Refunds and Returns: What to do when online orders fail to deliver

Christmas shopping online is supposed to be easy, convenient and risk free. What are your rights if presents don’t turn up, are faulty when they do, or you just don’t like them?
The gloves I bought for my mother online still haven’t arrived.
That depends on when you placed the order. Online retailers commonly give you a delivery date when you are paying, but the small print will often make clear that it is only an “estimate” and delivery times may “vary”. If the goods still haven’t arrived in that time you can cancel and claim a refund. The exception is if you have been promised or “guaranteed” the delivery by a certain date. You should have this on a confirmation email.
The IPad Mini I bought online for my brother arrived two days before Christmas but was damaged. How do I get a refund? 
It is extremely frustrating when goods arrive damaged, especially so soon before Christmas. You should be able to claim a full refund, including any delivery or postage costs, although that won’t help you at this late stage.
Under the Sale of Goods and Supply of Service Act, 1980 any goods you buy must be of satisfactory quality, fit for purpose, and match any description given. If your items fail to tick those boxes, you should be able to get your money back. You’ll need to contact the retailer who supplied the item, and complain that it is faulty or damaged.
Just make sure you don’t put your faulty presents to one side and then forget about them. If you hang around for too long, you may not be able to claim your money back. If the retailer refuses to give you a refund, repair or replace your item, you should make a formal complaint.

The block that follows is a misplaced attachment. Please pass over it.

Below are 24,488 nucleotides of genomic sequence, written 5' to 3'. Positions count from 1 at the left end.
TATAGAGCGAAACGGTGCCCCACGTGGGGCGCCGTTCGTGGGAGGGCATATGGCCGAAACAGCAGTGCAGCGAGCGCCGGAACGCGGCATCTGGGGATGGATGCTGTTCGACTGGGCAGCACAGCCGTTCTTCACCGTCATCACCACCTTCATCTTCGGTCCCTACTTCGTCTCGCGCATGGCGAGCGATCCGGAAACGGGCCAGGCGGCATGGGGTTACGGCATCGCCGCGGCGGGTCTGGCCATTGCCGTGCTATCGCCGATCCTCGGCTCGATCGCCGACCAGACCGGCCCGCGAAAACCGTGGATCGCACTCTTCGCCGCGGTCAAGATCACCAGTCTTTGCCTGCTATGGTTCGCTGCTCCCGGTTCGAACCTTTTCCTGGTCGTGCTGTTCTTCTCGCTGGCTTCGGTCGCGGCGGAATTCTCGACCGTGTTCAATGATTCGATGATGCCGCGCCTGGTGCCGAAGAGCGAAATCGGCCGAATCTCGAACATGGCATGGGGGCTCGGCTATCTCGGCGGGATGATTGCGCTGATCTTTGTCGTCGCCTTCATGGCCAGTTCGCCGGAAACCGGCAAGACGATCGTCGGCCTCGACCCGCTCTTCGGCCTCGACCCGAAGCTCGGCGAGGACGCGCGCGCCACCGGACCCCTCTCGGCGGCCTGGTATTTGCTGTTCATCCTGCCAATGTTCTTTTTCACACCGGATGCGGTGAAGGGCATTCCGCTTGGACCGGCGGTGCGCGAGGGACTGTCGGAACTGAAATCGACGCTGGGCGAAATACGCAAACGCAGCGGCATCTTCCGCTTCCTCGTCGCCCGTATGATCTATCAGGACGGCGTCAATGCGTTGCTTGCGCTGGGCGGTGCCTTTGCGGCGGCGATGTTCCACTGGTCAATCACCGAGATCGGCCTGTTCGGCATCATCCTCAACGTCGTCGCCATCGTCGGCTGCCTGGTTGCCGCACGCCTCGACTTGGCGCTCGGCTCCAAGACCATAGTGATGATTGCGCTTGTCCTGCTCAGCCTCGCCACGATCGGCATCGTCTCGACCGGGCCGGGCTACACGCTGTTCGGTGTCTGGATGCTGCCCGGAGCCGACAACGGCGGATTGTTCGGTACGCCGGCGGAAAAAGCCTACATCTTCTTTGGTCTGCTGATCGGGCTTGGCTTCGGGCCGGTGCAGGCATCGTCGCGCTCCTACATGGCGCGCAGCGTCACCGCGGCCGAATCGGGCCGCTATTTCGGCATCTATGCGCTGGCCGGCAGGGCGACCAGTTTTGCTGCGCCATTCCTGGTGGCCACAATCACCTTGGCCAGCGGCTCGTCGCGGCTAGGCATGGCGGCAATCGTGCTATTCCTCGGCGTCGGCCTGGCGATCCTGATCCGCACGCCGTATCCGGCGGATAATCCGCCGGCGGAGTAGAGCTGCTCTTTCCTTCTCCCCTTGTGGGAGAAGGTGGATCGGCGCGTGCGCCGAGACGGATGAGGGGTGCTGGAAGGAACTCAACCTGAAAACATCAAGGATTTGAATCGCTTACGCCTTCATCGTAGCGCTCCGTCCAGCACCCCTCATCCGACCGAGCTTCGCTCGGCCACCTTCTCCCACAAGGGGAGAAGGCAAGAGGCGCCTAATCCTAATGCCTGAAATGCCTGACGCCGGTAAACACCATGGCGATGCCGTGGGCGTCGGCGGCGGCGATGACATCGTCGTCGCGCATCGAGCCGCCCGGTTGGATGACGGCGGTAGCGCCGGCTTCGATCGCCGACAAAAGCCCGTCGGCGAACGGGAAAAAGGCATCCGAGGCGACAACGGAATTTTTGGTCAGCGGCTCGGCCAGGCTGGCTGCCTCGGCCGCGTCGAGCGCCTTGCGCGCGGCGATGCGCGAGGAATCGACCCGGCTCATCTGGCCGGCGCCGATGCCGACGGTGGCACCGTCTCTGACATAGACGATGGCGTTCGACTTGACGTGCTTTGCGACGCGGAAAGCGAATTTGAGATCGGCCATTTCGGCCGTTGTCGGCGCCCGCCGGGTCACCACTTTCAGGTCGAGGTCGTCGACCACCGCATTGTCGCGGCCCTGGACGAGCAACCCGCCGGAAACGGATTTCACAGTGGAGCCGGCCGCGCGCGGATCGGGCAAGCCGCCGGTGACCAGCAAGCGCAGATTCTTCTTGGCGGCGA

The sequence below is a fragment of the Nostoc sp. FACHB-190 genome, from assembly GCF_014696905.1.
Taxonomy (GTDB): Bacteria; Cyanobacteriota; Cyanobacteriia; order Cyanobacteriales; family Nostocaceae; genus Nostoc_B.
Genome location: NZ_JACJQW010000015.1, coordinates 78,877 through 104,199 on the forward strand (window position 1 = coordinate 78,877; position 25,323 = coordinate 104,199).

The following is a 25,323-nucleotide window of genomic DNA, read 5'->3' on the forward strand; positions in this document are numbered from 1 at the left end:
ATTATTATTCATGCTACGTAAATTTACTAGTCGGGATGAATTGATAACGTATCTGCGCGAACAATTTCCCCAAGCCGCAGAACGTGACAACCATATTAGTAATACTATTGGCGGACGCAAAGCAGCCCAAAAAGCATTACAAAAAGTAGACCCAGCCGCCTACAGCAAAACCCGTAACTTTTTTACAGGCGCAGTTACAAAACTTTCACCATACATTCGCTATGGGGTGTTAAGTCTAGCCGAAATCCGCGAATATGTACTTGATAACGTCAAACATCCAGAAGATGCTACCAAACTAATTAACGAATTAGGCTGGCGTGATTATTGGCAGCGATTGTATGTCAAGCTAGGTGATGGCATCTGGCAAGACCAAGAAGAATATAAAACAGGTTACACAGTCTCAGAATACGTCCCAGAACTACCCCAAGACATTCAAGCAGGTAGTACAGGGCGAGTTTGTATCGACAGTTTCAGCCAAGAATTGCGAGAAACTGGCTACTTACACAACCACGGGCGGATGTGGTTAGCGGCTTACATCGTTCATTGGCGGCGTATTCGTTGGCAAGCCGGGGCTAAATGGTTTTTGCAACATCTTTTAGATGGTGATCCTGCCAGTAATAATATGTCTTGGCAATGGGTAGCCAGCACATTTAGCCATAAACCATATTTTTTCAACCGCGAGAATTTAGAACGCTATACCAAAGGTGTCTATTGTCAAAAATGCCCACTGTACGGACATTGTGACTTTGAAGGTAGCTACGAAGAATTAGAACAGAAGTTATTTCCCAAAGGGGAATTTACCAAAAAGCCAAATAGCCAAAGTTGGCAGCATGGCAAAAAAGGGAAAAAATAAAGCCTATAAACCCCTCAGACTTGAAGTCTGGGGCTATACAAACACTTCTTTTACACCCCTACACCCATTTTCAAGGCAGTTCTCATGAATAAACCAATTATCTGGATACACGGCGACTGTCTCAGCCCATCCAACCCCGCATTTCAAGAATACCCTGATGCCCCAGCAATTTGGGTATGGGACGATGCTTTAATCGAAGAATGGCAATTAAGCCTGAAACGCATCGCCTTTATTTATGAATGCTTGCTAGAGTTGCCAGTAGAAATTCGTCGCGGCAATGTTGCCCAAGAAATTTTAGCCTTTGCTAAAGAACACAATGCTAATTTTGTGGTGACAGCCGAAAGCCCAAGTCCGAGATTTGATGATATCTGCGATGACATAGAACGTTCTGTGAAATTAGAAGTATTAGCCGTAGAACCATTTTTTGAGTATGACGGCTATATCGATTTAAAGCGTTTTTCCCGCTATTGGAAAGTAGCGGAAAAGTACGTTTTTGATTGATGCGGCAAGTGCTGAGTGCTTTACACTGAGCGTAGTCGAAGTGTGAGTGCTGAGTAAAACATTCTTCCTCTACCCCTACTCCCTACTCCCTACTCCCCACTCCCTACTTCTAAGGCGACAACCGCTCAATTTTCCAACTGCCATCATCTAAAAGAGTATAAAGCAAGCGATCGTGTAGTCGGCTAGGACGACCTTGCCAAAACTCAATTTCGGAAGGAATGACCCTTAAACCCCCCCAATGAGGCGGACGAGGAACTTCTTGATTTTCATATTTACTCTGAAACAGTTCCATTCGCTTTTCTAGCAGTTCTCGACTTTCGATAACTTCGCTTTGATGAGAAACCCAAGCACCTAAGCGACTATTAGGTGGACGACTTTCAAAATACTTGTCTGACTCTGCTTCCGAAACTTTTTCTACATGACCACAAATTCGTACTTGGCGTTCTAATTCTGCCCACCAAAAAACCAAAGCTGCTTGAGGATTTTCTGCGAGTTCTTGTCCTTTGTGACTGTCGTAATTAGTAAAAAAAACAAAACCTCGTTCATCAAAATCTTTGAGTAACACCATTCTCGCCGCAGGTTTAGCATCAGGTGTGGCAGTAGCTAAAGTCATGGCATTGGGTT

I’ve bought my brother-in-law Assassin’s Creed Rogue on the Xbox 360 from Amazon but it turns out he’s got it already. Can I return it?
If you bought it online you have a 14-day cooling-off period, from the date the goods were received, to return the items. This covers all online sales, including purchases on auction websites such as eBay. However, there are exceptions. You can’t usually return CDs, DVDs or computer games and other software which have been opened after delivery, so you’re stuck with the Xbox game if you couldn’t resist giving it a whirl when it arrived in the post. You will only be covered if you leave the wrapping and seals intact.
Likewise, the cooling-off period and most company returns policies, don’t include customised items with a personalised message, such as a calendar created using family photos, or made-to-measure items including curtains. Goods that are likely to deteriorate quickly, such as flowers, cannot be returned, either.
What can I do if I bought from an overseas website?
Fortunately, if you bought items from websites based in the EU, you have the same rights in most cases as if you’d bought from websites based in the Ireland. However, you may have to pay for return deliveries if you are sending items back to companies based abroad.
The European Directive on consumer rights (Directive 2011/83/EU) (known as the Consumer Rights Directive) aims to ensure that consumers can expect the same minimum level of protection no matter where a trader is based in the European Union (EU). The Directive was incorporated into Irish law by the European Union (Consumer Information, Cancellation and Other Rights) Regulations 2013 (SI No. 484/2013) with effect from 13 June 2014.